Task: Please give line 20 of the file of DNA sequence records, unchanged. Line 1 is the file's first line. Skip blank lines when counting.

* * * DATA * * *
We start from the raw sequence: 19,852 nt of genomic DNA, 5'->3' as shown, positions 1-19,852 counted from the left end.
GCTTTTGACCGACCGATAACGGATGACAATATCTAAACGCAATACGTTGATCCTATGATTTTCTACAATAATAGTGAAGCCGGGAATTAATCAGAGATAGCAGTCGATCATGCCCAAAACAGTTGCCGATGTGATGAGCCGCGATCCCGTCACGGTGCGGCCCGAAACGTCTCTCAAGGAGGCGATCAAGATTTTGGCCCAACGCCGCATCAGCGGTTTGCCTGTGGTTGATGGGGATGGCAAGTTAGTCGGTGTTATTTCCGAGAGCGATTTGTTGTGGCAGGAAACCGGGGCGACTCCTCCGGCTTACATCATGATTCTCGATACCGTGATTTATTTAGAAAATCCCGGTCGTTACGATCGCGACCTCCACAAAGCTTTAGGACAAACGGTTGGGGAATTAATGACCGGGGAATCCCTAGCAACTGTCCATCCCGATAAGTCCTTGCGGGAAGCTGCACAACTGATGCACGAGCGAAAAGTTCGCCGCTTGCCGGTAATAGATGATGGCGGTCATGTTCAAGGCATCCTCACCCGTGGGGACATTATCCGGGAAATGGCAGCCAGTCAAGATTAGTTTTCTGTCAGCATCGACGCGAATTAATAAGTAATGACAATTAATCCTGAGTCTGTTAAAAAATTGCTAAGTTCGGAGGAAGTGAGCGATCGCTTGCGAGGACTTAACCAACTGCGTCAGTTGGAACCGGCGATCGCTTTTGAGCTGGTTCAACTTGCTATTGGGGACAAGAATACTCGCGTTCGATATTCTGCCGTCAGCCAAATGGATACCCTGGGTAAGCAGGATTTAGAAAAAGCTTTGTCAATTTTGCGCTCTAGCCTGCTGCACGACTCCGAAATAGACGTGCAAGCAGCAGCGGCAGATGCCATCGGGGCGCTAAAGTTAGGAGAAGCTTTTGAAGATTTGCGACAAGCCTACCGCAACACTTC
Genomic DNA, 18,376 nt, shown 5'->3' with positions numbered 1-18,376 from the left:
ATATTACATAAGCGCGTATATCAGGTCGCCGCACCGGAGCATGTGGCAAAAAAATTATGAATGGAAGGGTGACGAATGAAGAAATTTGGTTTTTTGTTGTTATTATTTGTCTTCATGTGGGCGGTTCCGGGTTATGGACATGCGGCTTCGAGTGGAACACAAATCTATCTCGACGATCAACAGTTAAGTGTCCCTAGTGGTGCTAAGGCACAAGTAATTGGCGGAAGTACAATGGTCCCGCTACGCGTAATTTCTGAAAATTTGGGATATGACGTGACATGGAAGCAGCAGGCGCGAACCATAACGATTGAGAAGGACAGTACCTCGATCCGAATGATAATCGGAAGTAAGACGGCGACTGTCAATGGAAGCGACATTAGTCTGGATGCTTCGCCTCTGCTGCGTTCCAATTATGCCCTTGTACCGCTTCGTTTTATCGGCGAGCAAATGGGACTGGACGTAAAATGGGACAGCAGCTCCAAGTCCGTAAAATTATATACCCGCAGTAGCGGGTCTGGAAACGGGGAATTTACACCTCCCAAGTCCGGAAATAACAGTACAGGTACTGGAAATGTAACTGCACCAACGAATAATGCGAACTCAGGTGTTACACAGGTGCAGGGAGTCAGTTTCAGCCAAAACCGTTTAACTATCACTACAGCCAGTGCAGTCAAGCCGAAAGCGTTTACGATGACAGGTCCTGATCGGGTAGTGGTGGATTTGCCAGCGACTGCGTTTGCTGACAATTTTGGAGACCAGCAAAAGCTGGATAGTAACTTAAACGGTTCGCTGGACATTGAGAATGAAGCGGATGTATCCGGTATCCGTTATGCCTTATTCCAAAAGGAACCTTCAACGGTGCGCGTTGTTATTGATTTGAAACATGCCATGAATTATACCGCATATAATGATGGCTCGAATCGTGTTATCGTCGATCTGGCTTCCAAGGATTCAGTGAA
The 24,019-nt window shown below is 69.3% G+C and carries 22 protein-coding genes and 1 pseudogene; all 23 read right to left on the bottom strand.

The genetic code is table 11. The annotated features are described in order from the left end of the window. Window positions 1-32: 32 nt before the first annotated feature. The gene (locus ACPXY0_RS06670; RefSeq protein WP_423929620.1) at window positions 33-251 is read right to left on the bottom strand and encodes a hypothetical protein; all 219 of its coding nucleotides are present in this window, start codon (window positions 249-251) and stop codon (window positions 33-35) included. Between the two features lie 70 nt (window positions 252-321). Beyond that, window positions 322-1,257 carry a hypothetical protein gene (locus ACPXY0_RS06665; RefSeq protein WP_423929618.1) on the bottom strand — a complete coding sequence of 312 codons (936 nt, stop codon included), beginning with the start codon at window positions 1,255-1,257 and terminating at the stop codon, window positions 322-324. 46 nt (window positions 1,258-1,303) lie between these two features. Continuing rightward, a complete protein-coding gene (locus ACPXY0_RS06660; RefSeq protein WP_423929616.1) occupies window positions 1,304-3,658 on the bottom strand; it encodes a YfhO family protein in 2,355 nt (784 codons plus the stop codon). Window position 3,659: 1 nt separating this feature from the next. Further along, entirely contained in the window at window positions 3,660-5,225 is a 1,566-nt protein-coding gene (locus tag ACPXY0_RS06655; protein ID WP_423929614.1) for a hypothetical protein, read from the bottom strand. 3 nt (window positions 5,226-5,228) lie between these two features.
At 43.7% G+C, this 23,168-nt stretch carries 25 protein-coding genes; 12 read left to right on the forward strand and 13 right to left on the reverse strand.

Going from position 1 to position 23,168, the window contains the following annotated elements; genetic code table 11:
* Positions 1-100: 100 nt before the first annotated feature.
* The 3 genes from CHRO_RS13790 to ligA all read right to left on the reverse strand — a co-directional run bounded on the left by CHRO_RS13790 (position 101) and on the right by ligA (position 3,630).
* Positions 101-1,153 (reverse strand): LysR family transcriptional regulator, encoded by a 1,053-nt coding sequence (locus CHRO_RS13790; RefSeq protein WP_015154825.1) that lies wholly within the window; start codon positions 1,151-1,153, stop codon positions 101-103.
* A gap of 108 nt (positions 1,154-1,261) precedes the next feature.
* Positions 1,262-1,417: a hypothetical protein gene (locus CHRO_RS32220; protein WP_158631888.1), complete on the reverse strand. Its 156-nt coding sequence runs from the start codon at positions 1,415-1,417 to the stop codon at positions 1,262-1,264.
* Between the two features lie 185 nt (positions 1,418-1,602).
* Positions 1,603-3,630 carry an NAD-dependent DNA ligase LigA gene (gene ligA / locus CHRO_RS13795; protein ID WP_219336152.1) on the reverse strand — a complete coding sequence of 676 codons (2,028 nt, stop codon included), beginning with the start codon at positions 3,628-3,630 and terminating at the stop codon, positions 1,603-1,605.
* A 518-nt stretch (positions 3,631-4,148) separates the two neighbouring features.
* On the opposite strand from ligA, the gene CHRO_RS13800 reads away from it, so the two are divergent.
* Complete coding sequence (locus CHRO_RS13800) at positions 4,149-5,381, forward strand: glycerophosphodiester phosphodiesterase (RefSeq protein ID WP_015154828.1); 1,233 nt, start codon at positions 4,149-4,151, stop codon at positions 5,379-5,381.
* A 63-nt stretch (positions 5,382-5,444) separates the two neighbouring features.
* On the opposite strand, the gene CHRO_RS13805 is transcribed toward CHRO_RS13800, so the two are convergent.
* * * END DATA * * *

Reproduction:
* On the opposite strand, the gene CHRO_RS13805 is transcribed toward CHRO_RS13800, so the two are convergent.